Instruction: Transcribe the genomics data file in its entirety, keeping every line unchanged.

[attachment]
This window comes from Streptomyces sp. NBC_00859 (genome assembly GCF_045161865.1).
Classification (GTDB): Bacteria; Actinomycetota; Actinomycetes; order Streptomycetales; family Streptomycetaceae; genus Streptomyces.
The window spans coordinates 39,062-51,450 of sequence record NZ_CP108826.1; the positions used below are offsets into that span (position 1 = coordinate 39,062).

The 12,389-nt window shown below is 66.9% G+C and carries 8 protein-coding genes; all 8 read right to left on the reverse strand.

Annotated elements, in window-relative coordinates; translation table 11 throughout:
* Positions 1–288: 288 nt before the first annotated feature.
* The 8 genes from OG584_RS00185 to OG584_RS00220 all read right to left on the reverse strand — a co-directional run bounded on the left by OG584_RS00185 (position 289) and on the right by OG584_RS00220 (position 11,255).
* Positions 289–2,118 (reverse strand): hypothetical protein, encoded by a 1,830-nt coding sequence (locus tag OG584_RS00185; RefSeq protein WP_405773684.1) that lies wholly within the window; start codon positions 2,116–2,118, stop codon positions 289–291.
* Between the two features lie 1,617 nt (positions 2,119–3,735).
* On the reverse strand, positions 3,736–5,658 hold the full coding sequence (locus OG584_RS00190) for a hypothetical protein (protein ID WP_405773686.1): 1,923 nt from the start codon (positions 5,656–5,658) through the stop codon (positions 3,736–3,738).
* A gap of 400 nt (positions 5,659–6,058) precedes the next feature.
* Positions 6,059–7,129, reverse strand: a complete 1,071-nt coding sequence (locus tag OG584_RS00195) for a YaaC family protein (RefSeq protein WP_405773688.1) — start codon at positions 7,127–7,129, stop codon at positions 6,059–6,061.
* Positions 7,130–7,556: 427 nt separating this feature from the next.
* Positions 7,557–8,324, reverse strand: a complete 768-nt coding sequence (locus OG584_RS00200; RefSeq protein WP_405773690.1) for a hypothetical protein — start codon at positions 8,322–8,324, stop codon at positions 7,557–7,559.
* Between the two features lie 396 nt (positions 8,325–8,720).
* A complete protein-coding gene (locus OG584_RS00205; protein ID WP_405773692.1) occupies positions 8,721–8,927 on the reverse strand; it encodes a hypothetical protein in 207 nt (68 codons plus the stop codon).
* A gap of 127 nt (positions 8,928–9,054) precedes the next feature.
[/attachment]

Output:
This window comes from Streptomyces sp. NBC_00859 (genome assembly GCF_045161865.1).
Classification (GTDB): Bacteria; Actinomycetota; Actinomycetes; order Streptomycetales; family Streptomycetaceae; genus Streptomyces.
The window spans coordinates 39,062-51,450 of sequence record NZ_CP108826.1; the positions used below are offsets into that span (position 1 = coordinate 39,062).

The 12,389-nt window shown below is 66.9% G+C and carries 8 protein-coding genes; all 8 read right to left on the reverse strand.

Annotated elements, in window-relative coordinates; translation table 11 throughout:
* Positions 1–288: 288 nt before the first annotated feature.
* The 8 genes from OG584_RS00185 to OG584_RS00220 all read right to left on the reverse strand — a co-directional run bounded on the left by OG584_RS00185 (position 289) and on the right by OG584_RS00220 (position 11,255).
* Positions 289–2,118 (reverse strand): hypothetical protein, encoded by a 1,830-nt coding sequence (locus tag OG584_RS00185; RefSeq protein WP_405773684.1) that lies wholly within the window; start codon positions 2,116–2,118, stop codon positions 289–291.
* Between the two features lie 1,617 nt (positions 2,119–3,735).
* On the reverse strand, positions 3,736–5,658 hold the full coding sequence (locus OG584_RS00190) for a hypothetical protein (protein ID WP_405773686.1): 1,923 nt from the start codon (positions 5,656–5,658) through the stop codon (positions 3,736–3,738).
* A gap of 400 nt (positions 5,659–6,058) precedes the next feature.
* Positions 6,059–7,129, reverse strand: a complete 1,071-nt coding sequence (locus tag OG584_RS00195) for a YaaC family protein (RefSeq protein WP_405773688.1) — start codon at positions 7,127–7,129, stop codon at positions 6,059–6,061.
* Positions 7,130–7,556: 427 nt separating this feature from the next.
* Positions 7,557–8,324, reverse strand: a complete 768-nt coding sequence (locus OG584_RS00200; RefSeq protein WP_405773690.1) for a hypothetical protein — start codon at positions 8,322–8,324, stop codon at positions 7,557–7,559.
* Between the two features lie 396 nt (positions 8,325–8,720).
* A complete protein-coding gene (locus OG584_RS00205; protein ID WP_405773692.1) occupies positions 8,721–8,927 on the reverse strand; it encodes a hypothetical protein in 207 nt (68 codons plus the stop codon).
* A gap of 127 nt (positions 8,928–9,054) precedes the next feature.